After the film has been watched, engage the class in a discussion about the movie.
1. [Ask the following question first of one student and then another until no one in the class has any ideas left. Start with the less capable students and move on to more perceptive students.] Describe how racism or classism interfered with an important personal relationship in this story.
This occurred in almost every relationship. For example, between white children and the black women who raised them, between the maids and the women for whom they worked (including Skeeter and Constantine), between Skeeter and her mother, and between Skeeter and her boyfriend, Stuart. Note in the discussion that it must do something terrible to a child’s psyche to learn that his or her primary caregiver was an inferior person. For students who have only seen the movie, tell them that in the book Constantine’s father was a white man who used to visit her mother every Saturday. Constantine was his favorite daughter, and the most important thing he said to her, with tears in his eyes, was “I’m sorry.” (pp. 77 – 79) As sometimes happened, when Constantine had a child, the baby turned out white, although the father was a black man. But a black woman with a white child could not exist in the segregated South, so Constantine sent her daughter north to Chicago to live in an orphanage while Constantine stayed in Jackson and raised Skeeter. (pp. 100 & 101) This is just another example of how racism distorted personal relationships.
2. What role does class play in this film?
Celia Foote is from a family and an area with less class than the other white women in the movie. She is treated terribly by them: they won’t return her phone calls; they won’t allow her to work on the charity drives, etc. It isn’t just that Celia took Hilly Holbrook’s boyfriend, but that she did this and was the lower class that drove Hilly to hate her so much. There is also social climbing shown among the white women. This is a class-based activity.
3. Aibileen is the first of the maids to come forth with stories about her life as a housekeeper and a nanny. What personal characteristics enable her to risk such a bold move?
Aibileen has suffered terribly in her life, most dramatically from the unjust death of her only child. Respect for her son, who had wanted to be a writer, seems to drive her to reveal her truths. She also has no one depending on her, in contrast with Minnie, who has children still living at home. Aibileen seems to be aware that times are changing and her courage, dedication to friends, and sense of justice motivate her to come forward.
4. Males play minor roles in this film. Which male characters seem to contribute to the theme of female empowerment and what do they do that advances the women in their lives?
Johnny Foote, Celia’s husband, supports and loves her despite the class differences between them. Stuart Whitworth, Skeeter’s boyfriend, unwittingly helps Skeeter move on with her life. He breaks up with her when he discovers her role in publishing the stories about the black housekeepers, thus freeing her to leave for New York for a writer’s life.
5. Skeeter’s mother experiences redemption in this film. What lies behind this powerful change and which scene shows the redemption?
Skeeter’s mother, Charlotte, who is dying of cancer, is one of the few white women to show remorse and assume a degree of responsibility for the treatment of blacks by their white employers. Skeeter’s broken heart, caused by the unexplained loss of Constantine, her own personal black nanny, seems to trigger remorse in the older woman and she then defends her daughter’s efforts on behalf of the maids in a scene with a highly rattled Hilly.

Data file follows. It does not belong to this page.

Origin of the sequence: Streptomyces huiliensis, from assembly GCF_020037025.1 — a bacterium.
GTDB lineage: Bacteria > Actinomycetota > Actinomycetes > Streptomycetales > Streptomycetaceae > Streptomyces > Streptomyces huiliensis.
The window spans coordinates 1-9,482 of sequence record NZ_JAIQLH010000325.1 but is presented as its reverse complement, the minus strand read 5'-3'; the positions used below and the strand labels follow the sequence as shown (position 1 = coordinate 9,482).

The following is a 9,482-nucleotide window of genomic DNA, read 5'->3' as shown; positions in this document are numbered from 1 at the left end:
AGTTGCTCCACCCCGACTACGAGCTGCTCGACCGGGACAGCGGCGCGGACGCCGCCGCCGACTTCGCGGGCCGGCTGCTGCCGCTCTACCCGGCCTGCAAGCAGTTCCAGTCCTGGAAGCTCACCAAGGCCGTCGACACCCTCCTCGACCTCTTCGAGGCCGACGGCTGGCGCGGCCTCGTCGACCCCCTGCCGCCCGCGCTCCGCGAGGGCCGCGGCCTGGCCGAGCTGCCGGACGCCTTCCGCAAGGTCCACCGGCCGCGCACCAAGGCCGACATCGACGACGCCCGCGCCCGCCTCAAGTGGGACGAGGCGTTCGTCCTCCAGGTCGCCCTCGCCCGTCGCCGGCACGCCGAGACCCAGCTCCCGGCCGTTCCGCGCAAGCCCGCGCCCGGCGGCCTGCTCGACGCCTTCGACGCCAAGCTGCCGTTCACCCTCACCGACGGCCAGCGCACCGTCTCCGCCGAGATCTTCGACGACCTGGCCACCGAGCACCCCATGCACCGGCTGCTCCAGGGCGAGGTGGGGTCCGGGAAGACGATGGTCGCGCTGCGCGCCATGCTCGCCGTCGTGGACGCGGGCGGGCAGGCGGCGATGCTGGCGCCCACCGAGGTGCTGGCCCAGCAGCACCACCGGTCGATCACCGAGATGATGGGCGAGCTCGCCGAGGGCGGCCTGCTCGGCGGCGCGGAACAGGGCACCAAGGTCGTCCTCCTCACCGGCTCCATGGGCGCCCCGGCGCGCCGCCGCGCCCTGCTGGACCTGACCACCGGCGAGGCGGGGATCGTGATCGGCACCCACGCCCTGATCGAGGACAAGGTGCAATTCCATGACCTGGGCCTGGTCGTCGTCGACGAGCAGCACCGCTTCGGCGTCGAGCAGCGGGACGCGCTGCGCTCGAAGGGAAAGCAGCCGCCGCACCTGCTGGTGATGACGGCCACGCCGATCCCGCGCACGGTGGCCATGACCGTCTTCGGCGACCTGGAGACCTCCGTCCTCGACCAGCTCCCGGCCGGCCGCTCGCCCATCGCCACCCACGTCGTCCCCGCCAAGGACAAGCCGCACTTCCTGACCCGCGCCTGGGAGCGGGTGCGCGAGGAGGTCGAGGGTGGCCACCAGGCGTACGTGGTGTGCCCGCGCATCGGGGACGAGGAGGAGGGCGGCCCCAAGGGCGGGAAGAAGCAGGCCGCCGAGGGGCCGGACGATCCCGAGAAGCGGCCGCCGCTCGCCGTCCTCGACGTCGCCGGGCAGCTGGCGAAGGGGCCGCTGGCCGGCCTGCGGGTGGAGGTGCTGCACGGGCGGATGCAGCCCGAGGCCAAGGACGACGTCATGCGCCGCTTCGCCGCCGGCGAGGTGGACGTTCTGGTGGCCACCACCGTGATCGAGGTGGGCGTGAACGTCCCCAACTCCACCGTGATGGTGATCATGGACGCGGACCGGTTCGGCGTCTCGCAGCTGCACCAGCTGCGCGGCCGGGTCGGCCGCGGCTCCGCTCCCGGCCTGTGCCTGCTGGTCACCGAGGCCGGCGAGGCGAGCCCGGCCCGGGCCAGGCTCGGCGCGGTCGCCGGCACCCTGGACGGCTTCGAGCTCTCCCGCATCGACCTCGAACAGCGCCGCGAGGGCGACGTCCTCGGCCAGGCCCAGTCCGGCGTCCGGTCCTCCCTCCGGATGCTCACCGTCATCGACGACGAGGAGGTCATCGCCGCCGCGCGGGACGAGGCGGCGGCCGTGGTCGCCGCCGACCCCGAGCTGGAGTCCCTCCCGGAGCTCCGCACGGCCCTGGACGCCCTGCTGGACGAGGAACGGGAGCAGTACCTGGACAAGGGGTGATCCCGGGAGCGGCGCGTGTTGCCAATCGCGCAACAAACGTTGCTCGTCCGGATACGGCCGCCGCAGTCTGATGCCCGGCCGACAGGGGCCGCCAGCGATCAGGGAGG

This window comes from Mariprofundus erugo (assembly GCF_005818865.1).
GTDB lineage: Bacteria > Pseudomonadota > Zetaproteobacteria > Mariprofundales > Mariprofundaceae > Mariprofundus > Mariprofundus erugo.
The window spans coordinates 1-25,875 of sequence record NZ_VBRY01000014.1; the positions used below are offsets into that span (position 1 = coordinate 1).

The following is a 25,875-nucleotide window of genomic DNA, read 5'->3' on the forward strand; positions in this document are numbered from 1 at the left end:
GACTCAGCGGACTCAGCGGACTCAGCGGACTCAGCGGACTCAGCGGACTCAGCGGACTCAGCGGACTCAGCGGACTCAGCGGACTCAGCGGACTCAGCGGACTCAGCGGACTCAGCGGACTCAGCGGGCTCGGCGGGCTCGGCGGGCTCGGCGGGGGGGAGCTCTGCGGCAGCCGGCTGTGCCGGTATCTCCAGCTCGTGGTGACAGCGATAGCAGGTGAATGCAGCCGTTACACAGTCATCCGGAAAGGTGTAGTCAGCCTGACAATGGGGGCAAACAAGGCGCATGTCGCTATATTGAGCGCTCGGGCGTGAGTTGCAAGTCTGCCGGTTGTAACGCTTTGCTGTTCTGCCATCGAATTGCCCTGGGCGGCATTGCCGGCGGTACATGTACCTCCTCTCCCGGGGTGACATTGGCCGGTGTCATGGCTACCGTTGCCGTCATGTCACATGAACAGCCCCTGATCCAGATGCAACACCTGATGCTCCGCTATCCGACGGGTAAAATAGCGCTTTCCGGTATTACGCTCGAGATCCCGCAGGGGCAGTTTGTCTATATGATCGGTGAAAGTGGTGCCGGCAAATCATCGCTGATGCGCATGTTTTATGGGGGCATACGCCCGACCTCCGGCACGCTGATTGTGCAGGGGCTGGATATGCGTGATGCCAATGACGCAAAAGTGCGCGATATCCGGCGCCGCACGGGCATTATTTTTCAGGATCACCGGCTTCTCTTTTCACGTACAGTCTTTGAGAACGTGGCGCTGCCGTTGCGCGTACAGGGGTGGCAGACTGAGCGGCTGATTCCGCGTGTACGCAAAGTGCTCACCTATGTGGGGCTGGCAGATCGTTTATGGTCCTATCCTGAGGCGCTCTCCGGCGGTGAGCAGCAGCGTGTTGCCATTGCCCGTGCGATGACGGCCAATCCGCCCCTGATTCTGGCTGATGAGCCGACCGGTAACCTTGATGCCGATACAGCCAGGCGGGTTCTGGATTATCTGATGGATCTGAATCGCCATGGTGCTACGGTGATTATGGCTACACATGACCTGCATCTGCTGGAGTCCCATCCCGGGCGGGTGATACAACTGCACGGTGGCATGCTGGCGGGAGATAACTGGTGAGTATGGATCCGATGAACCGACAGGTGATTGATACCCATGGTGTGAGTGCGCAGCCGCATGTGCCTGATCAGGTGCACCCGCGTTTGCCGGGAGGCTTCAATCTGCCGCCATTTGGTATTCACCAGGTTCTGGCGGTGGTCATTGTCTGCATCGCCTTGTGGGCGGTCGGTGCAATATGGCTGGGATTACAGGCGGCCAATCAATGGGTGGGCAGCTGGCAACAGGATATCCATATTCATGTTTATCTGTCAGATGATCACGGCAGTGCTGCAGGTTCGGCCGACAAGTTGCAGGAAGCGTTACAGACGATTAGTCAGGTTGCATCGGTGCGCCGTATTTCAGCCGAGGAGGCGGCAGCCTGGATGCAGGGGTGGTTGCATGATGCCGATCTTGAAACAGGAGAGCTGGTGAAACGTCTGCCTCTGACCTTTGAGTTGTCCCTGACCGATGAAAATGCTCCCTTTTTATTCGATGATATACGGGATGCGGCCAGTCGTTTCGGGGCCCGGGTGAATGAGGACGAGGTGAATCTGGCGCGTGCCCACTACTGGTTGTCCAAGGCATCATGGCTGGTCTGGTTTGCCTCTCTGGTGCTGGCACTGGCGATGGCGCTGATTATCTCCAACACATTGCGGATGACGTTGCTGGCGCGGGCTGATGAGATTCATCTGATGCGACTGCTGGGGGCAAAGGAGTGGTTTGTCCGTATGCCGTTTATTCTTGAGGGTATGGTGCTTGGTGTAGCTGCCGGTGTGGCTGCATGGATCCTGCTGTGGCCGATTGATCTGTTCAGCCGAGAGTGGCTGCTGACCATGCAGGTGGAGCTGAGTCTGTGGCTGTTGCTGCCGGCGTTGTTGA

6. Various discussions and glimpses of news on television reveal the time period in which the story is set. What contribution is made to the progress in the story by these references to the ongoing Civil Rights Movement?
It can be asserted that the unrest and excitement caused by the promise of social change give the black women hope, courage and the ability to see past their narrow lives to a greater cause, thus enabling them to speak more freely. These clips also anchor the movie in its chronological and social context.
7. What differences do you see in the friendships shown among the employers and the friendships among the maids? Give examples.
Answers will vary. Be sure each response is backed up by reference to a scene or to dialogue. Some may suggest that the women who employ the maids are highly conscious of social status in their friendships and adhere closely to the set of unspoken rules that dominate their relationships. The maids, in contrast, are usually caring, open, and loyal to one another as individuals. 8. What does it do to a person’s self-respect if the culture around that person treats him or her with disrespect? Suggested Response: Most people will adopt the judgment of their society and have little self-respect. It is only exceptional people who will be able to develop strong self-respect while living in a culture that doesn’t respect them.
9. Hilly Holbrook wanted separate bathrooms from the maids. In the American South in the first half of the 20th century, whites espoused the doctrine of “separate but equal.” This was supposed to keep the races separate but treat them equally. Did it work in practice? Can it ever work in a society in which one race has all the power?
As a practical matter, budget considerations will almost always mean that the separate facilities for the less powerful race will be inferior to what is provided for the more powerful race. In addition, the fact that one race wanted to be separate from the other is a demonstration of disrespect that injures the self-image of members of the less powerful race.
See also TWM’s Discussion Questions for Use With any Film that is a Work of Fiction and Lesson Plans Using Film Adaptations of Novels, Short Stories or Plays.